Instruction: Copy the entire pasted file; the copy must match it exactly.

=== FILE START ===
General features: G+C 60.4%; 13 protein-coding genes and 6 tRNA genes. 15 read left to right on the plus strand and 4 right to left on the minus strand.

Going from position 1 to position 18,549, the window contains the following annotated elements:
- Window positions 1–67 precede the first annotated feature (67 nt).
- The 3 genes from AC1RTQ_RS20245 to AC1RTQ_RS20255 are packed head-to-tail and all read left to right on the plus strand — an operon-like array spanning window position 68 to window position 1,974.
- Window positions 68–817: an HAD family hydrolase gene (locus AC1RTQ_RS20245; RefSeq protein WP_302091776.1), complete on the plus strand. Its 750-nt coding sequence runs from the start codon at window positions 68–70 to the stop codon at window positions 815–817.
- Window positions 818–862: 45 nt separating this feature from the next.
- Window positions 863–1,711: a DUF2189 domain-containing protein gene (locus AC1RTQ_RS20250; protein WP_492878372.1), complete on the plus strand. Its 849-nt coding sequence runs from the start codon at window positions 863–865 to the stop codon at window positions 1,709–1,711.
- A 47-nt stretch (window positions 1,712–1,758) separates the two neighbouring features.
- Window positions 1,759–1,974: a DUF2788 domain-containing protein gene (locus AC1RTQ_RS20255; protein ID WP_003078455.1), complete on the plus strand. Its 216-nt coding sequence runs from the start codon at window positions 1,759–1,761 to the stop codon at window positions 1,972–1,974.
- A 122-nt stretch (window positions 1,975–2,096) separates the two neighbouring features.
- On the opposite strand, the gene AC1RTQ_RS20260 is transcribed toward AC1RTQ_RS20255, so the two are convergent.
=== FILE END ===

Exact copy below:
General features: G+C 60.4%; 13 protein-coding genes and 6 tRNA genes. 15 read left to right on the plus strand and 4 right to left on the minus strand.

Going from position 1 to position 18,549, the window contains the following annotated elements:
- Window positions 1–67 precede the first annotated feature (67 nt).
- The 3 genes from AC1RTQ_RS20245 to AC1RTQ_RS20255 are packed head-to-tail and all read left to right on the plus strand — an operon-like array spanning window position 68 to window position 1,974.
- Window positions 68–817: an HAD family hydrolase gene (locus AC1RTQ_RS20245; RefSeq protein WP_302091776.1), complete on the plus strand. Its 750-nt coding sequence runs from the start codon at window positions 68–70 to the stop codon at window positions 815–817.
- Window positions 818–862: 45 nt separating this feature from the next.
- Window positions 863–1,711: a DUF2189 domain-containing protein gene (locus AC1RTQ_RS20250; protein WP_492878372.1), complete on the plus strand. Its 849-nt coding sequence runs from the start codon at window positions 863–865 to the stop codon at window positions 1,709–1,711.
- A 47-nt stretch (window positions 1,712–1,758) separates the two neighbouring features.
- Window positions 1,759–1,974: a DUF2788 domain-containing protein gene (locus AC1RTQ_RS20255; protein ID WP_003078455.1), complete on the plus strand. Its 216-nt coding sequence runs from the start codon at window positions 1,759–1,761 to the stop codon at window positions 1,972–1,974.
- A 122-nt stretch (window positions 1,975–2,096) separates the two neighbouring features.
- On the opposite strand, the gene AC1RTQ_RS20260 is transcribed toward AC1RTQ_RS20255, so the two are convergent.